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Monday, November 21, 2011

The Occupy Movement and the Bathwater

At the Saturday "faith and values" forum for Republican candidates for president, Newt Gingrich took all of us back in a rhetorical time machine to the late 1960s, dismissing Occupy protesters with a wave as lazy, smelly hippies. What advice does he have for the protesters? "Go get a job right after you take a bath."

As I asserted in an earlier post, the Occupiers have largely failed to take advantage of their remarkable publicity. Others, of course, are happy to pick up their slack and use the Occupy Movement to advance their own goals. Conservative politicians and voters, for example, thrill with horror at examples of people driven mad by the welfare-state entitlement virus. See what happens when you have an out-of-control welfare state? The Occupy Movement.

Once the messenger has been co-opted, the empirical accuracy of its assertions can be safely ignored. Have we developed a country with vast inequalities in wealth and income? Could it have a corrosive effect on the stability of the economy and the political system? Answer: The protesters are aimless, lazy, and dirty!


  1. I wont disrespect you by citing the definition of capitalism. However, as every politician to the right of center has said, capitalism is the basis of America's entire financial system. The idea of working for what you have, and earning it through hard work, made the United States the gleaming beacon hope and prosperity for all of the world to see (a little dramatic I know). Now, with the poor economy, high unemployment, and little prospect of said economy recovering , we now have the Occupy Movement - a collection of various groups, with different motives, assembling under a single fractured banner. To be frank, I have little sympathy for the protesters. For months this well publicized movement has taken place, and while their demands are commendble, that simply is not the way our country operates. Id rather be on my own with the prospect of succeeding through my own motivations and talents than have everyone start out like they were playing monopoly (you get two hundreds, three twenties, and a few tens ). Maybe a more accurate board game would be the game of "Life." Either way, it blows my mind that these protesters choose their right to assembly over getting a lower wage job to at least support themselves. Didn't they ever hear the expression, "Life isn't fair?"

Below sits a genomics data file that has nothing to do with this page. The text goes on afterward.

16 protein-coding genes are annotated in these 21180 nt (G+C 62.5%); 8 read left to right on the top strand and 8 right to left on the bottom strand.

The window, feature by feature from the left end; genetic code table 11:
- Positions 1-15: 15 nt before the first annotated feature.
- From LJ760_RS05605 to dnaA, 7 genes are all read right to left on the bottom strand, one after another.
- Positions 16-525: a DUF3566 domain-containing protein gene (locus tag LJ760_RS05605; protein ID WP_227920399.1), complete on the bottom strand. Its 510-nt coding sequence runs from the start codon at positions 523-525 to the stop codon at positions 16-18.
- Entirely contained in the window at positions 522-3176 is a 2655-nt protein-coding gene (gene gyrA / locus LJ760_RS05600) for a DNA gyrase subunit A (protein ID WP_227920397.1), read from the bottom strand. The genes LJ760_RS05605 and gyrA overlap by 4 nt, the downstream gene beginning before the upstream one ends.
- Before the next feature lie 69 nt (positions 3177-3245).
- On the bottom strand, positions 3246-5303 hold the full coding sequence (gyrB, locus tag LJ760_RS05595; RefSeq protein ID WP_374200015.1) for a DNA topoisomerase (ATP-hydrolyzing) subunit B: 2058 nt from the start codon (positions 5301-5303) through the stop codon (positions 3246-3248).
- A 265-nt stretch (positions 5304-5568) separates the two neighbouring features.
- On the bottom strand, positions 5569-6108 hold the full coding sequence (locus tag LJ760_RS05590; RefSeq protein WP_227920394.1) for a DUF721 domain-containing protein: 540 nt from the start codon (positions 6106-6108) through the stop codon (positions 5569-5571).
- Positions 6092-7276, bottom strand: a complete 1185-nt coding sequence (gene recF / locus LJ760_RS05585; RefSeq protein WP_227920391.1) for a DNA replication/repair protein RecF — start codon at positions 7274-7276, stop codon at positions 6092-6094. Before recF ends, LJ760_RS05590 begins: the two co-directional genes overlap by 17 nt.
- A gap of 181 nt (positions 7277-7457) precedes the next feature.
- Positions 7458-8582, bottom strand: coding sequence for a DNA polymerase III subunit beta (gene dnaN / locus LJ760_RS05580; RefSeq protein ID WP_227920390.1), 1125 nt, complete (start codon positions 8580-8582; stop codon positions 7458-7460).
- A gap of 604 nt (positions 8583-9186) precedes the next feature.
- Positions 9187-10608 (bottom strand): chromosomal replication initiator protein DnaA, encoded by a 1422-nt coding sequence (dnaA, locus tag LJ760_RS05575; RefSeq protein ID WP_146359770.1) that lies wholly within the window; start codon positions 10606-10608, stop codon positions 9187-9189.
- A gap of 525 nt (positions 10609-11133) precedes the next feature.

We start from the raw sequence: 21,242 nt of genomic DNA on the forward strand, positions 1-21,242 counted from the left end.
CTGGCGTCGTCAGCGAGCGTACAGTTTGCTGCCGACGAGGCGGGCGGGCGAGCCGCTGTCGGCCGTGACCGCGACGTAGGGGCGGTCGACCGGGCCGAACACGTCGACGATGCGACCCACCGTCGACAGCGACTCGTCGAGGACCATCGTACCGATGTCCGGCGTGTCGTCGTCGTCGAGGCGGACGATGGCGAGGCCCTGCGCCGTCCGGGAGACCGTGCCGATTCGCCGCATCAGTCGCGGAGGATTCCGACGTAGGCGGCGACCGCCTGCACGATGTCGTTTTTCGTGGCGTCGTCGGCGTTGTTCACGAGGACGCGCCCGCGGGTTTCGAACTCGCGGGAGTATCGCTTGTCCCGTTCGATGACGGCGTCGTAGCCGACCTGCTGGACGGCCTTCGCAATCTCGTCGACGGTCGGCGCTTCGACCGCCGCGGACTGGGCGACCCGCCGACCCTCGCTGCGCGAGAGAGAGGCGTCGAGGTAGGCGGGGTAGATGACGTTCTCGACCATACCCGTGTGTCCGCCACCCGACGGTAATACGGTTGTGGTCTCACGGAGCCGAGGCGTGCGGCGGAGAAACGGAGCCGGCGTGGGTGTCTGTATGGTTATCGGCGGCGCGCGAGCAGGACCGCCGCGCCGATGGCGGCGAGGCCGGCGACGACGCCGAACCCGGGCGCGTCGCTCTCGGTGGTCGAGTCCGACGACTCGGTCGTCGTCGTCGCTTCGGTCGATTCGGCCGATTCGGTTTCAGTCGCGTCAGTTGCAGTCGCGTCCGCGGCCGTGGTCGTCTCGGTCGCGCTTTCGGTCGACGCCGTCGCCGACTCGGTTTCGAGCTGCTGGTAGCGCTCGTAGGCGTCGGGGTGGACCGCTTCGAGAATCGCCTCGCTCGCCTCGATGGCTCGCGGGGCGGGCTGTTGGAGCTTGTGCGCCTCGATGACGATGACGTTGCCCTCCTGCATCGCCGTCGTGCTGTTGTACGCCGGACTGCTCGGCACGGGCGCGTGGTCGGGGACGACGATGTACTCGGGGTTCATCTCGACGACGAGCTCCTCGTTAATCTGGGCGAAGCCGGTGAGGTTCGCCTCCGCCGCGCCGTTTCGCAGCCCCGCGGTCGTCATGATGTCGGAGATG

2. Hi Ryan,

    There are varieties of capitalism, in which the economy is managed in different ways. All successful economies to an extent are managed to prevent unnecessary suffering.

    I would consider the system we had during early 20th century and during the Great Depression. Many of the regulations and protections in place that we take for granted were seen as wildly socialistic at that point. The only way those reforms (I think good ones-- they did not seem to hurt the economy from 1937-1967) were achieved was through democratic assembly.

    A economic system in which people did not start out with a minimum amount of 'Monopoly money,' would have, for example, no public schools. All countries that have industrialized (or want to industrialize) provide minimum benefits for citizens and regulate the economy to curb the worst effects of that system.

    If life isn't fair, then no one should complain about higher taxes on the rich, affirmative action, second-trimester abortions, and gun control...